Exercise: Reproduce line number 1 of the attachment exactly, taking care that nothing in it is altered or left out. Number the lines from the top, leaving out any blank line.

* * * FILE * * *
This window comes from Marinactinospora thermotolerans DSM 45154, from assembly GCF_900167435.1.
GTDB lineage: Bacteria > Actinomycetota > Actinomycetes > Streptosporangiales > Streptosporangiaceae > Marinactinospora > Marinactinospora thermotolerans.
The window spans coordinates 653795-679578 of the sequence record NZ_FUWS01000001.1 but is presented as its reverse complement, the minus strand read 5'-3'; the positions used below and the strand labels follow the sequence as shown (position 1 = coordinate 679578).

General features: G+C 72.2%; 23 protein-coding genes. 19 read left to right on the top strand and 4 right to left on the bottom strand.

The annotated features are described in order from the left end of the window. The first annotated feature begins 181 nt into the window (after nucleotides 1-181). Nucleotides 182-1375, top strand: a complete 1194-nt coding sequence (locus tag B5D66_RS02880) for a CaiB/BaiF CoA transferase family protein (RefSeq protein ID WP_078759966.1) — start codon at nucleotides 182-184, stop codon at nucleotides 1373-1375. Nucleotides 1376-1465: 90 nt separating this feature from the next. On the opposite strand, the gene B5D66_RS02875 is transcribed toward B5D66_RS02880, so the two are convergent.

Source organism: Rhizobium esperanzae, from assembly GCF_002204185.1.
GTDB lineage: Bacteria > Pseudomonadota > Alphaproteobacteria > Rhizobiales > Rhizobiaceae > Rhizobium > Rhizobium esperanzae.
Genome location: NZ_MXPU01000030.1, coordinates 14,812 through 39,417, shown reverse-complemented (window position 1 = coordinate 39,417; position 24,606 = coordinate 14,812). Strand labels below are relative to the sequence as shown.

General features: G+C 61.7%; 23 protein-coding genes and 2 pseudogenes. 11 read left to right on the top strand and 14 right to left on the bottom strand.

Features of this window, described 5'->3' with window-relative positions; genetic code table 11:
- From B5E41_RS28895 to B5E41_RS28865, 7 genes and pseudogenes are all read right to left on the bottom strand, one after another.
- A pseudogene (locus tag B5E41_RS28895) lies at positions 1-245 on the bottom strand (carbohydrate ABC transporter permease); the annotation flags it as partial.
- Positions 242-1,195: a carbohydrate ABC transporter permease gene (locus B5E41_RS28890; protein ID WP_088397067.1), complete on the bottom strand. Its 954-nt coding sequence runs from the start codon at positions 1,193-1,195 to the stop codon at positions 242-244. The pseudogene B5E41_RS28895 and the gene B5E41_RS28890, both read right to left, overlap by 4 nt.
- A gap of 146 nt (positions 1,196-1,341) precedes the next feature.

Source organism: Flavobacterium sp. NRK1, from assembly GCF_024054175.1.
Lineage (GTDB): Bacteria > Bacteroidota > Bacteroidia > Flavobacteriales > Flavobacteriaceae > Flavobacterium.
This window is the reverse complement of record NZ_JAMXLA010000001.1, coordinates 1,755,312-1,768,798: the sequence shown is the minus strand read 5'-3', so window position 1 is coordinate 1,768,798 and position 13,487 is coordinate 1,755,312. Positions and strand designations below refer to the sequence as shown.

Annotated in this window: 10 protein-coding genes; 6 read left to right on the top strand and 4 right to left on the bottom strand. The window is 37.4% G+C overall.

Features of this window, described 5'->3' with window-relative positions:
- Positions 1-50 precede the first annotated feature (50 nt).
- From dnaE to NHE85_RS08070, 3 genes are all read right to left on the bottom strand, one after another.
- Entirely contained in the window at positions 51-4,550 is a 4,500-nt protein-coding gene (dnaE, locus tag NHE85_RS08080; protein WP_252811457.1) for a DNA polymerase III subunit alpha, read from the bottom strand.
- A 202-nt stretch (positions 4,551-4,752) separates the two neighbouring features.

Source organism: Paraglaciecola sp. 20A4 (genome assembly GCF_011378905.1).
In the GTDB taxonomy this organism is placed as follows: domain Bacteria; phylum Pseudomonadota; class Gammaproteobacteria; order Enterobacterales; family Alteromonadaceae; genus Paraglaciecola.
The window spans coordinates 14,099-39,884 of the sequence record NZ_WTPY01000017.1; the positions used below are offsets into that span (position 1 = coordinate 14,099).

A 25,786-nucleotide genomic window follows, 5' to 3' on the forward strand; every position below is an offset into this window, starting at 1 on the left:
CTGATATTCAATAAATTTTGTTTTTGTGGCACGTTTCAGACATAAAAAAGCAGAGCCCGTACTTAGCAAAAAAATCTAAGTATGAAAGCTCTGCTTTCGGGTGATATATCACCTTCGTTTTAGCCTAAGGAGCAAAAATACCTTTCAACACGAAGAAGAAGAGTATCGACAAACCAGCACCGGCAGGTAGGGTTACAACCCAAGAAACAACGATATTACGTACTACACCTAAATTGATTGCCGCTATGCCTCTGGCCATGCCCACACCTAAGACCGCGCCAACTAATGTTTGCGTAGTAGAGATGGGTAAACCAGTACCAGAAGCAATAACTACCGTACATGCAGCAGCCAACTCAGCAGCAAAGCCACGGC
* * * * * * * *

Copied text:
This window comes from Marinactinospora thermotolerans DSM 45154, from assembly GCF_900167435.1.